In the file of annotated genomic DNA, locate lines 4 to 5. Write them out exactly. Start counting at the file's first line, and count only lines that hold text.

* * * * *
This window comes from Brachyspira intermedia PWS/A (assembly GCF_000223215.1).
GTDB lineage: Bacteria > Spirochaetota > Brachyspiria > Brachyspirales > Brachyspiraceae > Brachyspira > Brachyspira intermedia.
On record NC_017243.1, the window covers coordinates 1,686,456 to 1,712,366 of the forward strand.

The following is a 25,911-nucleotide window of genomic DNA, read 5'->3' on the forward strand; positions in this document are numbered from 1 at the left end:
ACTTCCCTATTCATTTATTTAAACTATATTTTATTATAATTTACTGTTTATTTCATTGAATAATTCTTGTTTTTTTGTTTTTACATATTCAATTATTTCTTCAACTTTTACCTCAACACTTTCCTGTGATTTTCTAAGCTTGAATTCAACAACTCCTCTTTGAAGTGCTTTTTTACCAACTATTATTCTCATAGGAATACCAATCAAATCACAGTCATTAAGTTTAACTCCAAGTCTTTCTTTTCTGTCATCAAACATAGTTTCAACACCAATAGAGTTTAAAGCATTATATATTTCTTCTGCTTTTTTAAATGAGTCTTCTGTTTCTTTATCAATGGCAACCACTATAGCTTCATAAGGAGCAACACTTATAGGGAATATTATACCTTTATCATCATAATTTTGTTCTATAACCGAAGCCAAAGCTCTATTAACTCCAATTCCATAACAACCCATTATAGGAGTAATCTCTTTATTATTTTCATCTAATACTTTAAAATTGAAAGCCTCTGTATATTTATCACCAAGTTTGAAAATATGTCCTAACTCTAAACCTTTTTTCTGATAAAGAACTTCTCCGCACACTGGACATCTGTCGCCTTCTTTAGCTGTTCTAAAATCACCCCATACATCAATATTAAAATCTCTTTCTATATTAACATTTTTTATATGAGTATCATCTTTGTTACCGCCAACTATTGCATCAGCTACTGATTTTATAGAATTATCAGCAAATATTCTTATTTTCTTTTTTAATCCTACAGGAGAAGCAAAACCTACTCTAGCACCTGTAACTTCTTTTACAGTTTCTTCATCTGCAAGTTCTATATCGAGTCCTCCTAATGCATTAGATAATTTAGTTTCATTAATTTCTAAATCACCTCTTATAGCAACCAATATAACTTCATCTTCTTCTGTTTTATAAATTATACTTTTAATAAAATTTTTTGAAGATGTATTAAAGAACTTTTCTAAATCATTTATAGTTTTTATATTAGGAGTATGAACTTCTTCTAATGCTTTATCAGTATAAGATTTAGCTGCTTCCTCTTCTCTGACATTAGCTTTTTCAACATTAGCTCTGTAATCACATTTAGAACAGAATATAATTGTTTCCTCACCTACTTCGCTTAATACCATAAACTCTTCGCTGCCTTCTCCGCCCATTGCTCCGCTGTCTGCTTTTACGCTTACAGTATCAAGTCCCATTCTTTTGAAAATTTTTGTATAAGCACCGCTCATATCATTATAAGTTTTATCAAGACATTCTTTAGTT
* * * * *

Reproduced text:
The following is a 25,911-nucleotide window of genomic DNA, read 5'->3' on the forward strand; positions in this document are numbered from 1 at the left end:
ACTTCCCTATTCATTTATTTAAACTATATTTTATTATAATTTACTGTTTATTTCATTGAATAATTCTTGTTTTTTTGTTTTTACATATTCAATTATTTCTTCAACTTTTACCTCAACACTTTCCTGTGATTTTCTAAGCTTGAATTCAACAACTCCTCTTTGAAGTGCTTTTTTACCAACTATTATTCTCATAGGAATACCAATCAAATCACAGTCATTAAGTTTAACTCCAAGTCTTTCTTTTCTGTCATCAAACATAGTTTCAACACCAATAGAGTTTAAAGCATTATATATTTCTTCTGCTTTTTTAAATGAGTCTTCTGTTTCTTTATCAATGGCAACCACTATAGCTTCATAAGGAGCAACACTTATAGGGAATATTATACCTTTATCATCATAATTTTGTTCTATAACCGAAGCCAAAGCTCTATTAACTCCAATTCCATAACAACCCATTATAGGAGTAATCTCTTTATTATTTTCATCTAATACTTTAAAATTGAAAGCCTCTGTATATTTATCACCAAGTTTGAAAATATGTCCTAACTCTAAACCTTTTTTCTGATAAAGAACTTCTCCGCACACTGGACATCTGTCGCCTTCTTTAGCTGTTCTAAAATCACCCCATACATCAATATTAAAATCTCTTTCTATATTAACATTTTTTATATGAGTATCATCTTTGTTACCGCCAACTATTGCATCAGCTACTGATTTTATAGAATTATCAGCAAATATTCTTATTTTCTTTTTTAATCCTACAGGAGAAGCAAAACCTACTCTAGCACCTGTAACTTCTTTTACAGTTTCTTCATCTGCAAGTTCTATATCGAGTCCTCCTAATGCATTAGATAATTTAGTTTCATTAATTTCTAAATCACCTCTTATAGCAACCAATATAACTTCATCTTCTTCTGTTTTATAAATTATACTTTTAATAAAATTTTTTGAAGATGTATTAAAGAACTTTTCTAAATCATTTATAGTTTTTATATTAGGAGTATGAACTTCTTCTAATGCTTTATCAGTATAAGATTTAGCTGCTTCCTCTTCTCTGACATTAGCTTTTTCAACATTAGCTCTGTAATCACATTTAGAACAGAATATAATTGTTTCCTCACCTACTTCGCTTAATACCATAAACTCTTCGCTGCCTTCTCCGCCCATTGCTCCGCTGTCTGCTTTTACGCTTACAGTATCAAGTCCCATTCTTTTGAAAATTTTTGTATAAGCACCGCTCATATCATTATAAGTTTTATCAAGACATTCTTTAGTT